Restructuring the Economy: The Market-Based Conservative Strategy, 1981–92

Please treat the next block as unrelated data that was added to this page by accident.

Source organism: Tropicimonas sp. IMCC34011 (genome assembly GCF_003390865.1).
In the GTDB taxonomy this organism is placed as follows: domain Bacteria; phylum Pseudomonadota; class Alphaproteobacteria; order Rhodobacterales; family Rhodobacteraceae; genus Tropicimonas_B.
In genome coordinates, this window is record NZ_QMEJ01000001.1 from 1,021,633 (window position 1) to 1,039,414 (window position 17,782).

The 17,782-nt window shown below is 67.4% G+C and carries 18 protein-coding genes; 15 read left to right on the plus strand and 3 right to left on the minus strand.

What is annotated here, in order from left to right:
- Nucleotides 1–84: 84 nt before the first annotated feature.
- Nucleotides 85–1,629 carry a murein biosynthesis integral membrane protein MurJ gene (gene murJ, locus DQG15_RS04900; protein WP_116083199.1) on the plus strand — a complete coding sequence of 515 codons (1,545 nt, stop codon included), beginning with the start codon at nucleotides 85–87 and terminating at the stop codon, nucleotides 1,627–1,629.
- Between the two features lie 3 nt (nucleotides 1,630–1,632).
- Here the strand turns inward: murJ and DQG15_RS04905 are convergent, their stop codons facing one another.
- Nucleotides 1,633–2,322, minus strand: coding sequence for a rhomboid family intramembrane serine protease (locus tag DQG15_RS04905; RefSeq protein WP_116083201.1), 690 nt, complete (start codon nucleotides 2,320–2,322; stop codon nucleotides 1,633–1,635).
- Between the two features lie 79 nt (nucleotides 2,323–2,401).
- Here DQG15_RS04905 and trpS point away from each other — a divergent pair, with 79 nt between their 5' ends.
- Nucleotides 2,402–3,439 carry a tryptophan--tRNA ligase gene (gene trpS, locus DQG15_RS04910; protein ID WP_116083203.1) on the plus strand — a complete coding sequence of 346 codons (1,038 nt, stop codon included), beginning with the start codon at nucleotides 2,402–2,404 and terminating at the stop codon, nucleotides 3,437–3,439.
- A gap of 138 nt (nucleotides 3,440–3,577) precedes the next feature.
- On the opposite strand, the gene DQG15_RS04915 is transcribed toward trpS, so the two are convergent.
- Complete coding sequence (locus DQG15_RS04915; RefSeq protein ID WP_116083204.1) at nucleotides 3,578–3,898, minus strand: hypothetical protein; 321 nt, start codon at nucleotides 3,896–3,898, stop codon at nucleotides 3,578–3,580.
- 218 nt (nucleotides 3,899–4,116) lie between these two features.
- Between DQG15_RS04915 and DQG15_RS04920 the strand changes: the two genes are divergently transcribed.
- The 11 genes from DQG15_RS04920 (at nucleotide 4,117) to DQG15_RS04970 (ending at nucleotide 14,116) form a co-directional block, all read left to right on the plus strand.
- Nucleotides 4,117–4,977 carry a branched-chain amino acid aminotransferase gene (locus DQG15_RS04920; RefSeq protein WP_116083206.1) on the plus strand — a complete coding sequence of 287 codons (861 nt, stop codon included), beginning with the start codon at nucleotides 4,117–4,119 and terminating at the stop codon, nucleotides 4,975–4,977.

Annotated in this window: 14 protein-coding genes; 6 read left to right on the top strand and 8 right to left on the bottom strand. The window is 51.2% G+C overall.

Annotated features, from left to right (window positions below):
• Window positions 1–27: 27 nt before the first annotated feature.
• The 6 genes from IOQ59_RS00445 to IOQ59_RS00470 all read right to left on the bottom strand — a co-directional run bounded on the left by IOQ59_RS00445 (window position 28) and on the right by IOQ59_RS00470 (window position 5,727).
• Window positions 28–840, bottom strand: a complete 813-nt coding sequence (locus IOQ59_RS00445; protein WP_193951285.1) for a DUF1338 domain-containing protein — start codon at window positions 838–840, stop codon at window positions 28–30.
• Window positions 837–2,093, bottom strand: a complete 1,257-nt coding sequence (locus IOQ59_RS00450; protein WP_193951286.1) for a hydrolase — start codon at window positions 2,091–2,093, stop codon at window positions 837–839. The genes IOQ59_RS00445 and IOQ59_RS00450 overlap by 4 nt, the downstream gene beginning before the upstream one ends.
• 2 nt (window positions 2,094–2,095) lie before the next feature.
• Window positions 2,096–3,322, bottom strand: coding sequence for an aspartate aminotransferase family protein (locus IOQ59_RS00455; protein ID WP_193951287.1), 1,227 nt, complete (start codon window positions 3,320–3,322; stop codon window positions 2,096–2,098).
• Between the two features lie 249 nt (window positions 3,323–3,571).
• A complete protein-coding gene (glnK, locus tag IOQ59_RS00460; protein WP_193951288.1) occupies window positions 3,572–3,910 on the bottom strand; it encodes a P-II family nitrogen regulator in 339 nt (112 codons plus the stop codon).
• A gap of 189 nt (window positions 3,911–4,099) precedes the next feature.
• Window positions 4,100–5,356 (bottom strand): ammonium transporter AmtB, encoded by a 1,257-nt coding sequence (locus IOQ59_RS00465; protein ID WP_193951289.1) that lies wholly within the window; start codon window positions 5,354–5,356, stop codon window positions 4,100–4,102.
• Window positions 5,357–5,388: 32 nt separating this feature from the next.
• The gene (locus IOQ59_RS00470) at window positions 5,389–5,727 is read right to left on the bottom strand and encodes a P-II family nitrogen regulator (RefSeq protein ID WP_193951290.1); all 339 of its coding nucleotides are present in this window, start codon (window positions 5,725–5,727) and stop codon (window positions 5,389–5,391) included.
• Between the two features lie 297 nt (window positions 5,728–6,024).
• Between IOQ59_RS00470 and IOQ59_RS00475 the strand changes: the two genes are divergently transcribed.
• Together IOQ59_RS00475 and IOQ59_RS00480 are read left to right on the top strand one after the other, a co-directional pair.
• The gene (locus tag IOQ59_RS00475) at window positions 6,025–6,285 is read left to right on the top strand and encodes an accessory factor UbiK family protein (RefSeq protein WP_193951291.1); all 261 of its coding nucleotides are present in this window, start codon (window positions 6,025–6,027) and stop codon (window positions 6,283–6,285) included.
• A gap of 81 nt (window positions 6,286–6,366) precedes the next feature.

Seeking to reverse the economic decline of the 1970s, raise the average rate of profit and improve the overall productive efficiency of the economy, the Reagan administration, having a conservative Republican bent, pursued a policy agenda designed to restructure the economy by freeing up market forces. Ideologically, the federal government was attacked as the most important cause of the economic problems facing the United States, both domestically and internationally. Programmatically, this attack on the state, on the one hand, translated into reducing tax and regulatory burdens faced by businesses along with taxes on the wealthy. On the other hand, it also led to a weakening of the minimal social protection policies benefiting workers in general and the poor in particular. Two thrusts of state labor market policies were apparent. The first was to increase competition in the labor market at a given level of unemployment, by reducing the social wage and lowering the effective minimum wage. The second was to reduce union power through higher aggregate levels of unemployment, increased labor market competition and the reinterpretation of existing industrial relations legislation in a pro-business manner.
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